Season-long consequences of shifts in timing of breeding for productivity in Willow Warblers, Phylloscopus trochilus

Author(s): Morrison, C.A., Robinson, R.A., Clark, J.A., Leech, D.I. & Gill, J.A.

Published: January 2015  

Journal: Bird Study Volume: 62 ( part 2 )

Digital Identifier No. (DOI): 10.1080/00063657.2015.1006575

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New research by the BTO and the University of East Anglia uses information from the Nest Record Scheme to investigate changes in Willow Warbler breeding between the 1960s and the present day. Despite advances in the timing of egg laying, there has been little change in Willow Warbler productivity over this period.

New research by the BTO and the University of East Anglia makes use of the incredible amount of information collected by volunteers taking part in the Nest Record Scheme to investigate the consequences of shifts in timing of breeding for productivity in Willow Warblers. Using information from nearly 7000 nests collected between the 1960s and the present day, this study quantifies changes in the timing of laying dates and seasonal variation in both productivity and timing of breeding (i.e. the proportion of birds nesting at different points in the season), to assess the influence of these factors on changes to overall productivity.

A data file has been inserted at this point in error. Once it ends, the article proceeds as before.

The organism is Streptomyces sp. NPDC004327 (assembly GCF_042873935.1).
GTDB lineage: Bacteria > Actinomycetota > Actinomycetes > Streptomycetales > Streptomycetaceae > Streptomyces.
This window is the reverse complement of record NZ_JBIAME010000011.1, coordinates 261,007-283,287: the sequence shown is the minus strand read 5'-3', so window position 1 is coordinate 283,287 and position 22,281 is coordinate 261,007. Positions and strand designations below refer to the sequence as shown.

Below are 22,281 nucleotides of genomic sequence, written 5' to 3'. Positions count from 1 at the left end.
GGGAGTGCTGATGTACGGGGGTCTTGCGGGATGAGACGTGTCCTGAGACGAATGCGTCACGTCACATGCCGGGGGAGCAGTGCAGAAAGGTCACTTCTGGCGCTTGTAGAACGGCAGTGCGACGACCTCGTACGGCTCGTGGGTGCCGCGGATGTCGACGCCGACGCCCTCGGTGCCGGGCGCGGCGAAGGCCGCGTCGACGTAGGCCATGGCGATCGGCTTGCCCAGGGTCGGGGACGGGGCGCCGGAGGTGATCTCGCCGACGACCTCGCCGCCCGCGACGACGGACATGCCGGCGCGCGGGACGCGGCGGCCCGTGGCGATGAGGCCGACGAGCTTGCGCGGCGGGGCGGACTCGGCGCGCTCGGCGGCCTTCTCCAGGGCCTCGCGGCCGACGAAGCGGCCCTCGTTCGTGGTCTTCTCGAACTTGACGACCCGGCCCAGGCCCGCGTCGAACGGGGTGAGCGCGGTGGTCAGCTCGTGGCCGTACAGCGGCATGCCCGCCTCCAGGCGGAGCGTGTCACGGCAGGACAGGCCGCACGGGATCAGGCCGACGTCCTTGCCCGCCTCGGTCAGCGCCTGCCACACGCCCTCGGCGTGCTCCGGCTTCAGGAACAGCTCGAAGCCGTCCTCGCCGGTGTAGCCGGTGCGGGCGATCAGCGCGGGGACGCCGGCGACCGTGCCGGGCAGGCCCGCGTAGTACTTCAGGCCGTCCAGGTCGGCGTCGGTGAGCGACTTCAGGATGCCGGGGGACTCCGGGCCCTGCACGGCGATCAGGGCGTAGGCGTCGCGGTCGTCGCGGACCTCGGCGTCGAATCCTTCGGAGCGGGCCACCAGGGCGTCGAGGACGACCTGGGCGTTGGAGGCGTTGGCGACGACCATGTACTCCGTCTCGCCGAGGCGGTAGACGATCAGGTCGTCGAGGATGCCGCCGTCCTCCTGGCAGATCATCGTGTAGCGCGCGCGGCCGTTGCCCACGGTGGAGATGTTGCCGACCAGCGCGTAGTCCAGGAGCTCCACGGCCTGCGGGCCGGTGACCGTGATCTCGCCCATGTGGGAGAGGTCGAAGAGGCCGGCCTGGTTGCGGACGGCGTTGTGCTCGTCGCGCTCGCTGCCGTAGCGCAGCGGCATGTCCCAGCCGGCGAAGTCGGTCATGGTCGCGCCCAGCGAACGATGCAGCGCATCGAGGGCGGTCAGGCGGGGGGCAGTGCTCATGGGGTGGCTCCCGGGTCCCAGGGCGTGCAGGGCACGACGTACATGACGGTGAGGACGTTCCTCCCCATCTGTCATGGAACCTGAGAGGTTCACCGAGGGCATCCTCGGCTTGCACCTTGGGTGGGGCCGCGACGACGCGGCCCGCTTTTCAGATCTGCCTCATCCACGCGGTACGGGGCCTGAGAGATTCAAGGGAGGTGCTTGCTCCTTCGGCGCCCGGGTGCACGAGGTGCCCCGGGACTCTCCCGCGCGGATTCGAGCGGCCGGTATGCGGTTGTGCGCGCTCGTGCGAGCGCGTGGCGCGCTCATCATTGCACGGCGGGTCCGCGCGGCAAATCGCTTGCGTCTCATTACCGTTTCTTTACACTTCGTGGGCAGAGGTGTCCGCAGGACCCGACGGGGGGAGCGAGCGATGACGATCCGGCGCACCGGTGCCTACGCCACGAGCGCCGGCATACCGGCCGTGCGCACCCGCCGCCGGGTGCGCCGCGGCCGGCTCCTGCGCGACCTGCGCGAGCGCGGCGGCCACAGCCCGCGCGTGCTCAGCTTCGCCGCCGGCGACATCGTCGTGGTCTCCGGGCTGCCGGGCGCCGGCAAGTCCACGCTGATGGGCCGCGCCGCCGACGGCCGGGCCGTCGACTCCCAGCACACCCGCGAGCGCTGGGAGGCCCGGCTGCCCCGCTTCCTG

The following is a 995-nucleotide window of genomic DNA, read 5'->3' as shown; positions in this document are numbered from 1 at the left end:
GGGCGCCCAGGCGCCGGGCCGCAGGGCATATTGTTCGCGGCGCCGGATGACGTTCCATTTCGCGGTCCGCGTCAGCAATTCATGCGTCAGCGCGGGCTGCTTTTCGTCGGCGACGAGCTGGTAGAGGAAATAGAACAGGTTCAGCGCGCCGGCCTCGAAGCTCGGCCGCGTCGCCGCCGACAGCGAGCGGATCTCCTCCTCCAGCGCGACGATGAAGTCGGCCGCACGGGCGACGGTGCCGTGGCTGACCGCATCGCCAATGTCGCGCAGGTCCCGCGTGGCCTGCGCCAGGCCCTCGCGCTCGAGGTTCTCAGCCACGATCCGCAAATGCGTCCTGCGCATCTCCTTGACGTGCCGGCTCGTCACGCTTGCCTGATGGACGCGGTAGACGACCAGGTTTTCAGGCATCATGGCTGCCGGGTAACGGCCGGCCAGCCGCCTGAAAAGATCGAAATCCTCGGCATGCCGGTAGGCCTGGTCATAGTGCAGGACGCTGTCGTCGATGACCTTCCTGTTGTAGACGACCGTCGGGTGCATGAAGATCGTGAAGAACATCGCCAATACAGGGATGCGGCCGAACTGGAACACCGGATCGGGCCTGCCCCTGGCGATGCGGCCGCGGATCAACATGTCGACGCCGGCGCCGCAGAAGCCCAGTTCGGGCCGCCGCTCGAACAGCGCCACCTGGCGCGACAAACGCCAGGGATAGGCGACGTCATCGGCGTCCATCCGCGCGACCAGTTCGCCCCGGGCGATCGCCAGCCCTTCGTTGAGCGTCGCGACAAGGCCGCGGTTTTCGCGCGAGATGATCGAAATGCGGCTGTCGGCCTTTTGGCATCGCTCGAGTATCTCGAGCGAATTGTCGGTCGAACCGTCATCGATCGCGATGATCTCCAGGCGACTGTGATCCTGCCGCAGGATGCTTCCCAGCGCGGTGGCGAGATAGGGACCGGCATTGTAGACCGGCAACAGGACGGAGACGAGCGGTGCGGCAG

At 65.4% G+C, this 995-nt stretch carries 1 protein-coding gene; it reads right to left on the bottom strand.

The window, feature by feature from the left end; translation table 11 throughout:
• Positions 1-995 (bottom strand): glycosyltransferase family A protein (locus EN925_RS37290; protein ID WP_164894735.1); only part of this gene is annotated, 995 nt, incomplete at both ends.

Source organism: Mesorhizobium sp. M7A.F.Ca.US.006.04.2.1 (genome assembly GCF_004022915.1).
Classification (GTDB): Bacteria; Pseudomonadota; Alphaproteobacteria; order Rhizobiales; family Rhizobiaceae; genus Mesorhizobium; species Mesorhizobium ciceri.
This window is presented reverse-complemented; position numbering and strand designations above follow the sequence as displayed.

In both north-west Britain (where populations are stable) and the south-east (where populations have declined), Willow Warblers are laying their eggs earlier, and such early nesting attempts fledge a higher number of chicks than those laid towards the end of the season. However, these advances have not lead to an increase in overall productivity, as while the proportion of early-season nests has increased, the seasonal decline in productivity in the north-west has reduced and consequently overall productivity is stable. In the south-east, however, the seasonal decline in productivity has increased and, despite the advance in timing of breeding, overall productivity has declined.

While shifts in the timing of breeding of migratory species are widespread, this study highlights that the consequences for breeding success at the population-scale will depend on both the seasonal pattern of nesting dates (which will be influenced by the dates that birds arrive from their wintering grounds, environmental conditions for breeding, nest failure and re-nesting) and on seasonal variation in productivity. This means that despite breeding success often being highest at the start of the season, advances in laying dates do not necessarily lead to an increase in productivity. Therefore predicting the population-level consequences of phenological changes requires further research to understand both the mechanisms driving seasonal variation in timing of breeding and its success.

Staff Author(s)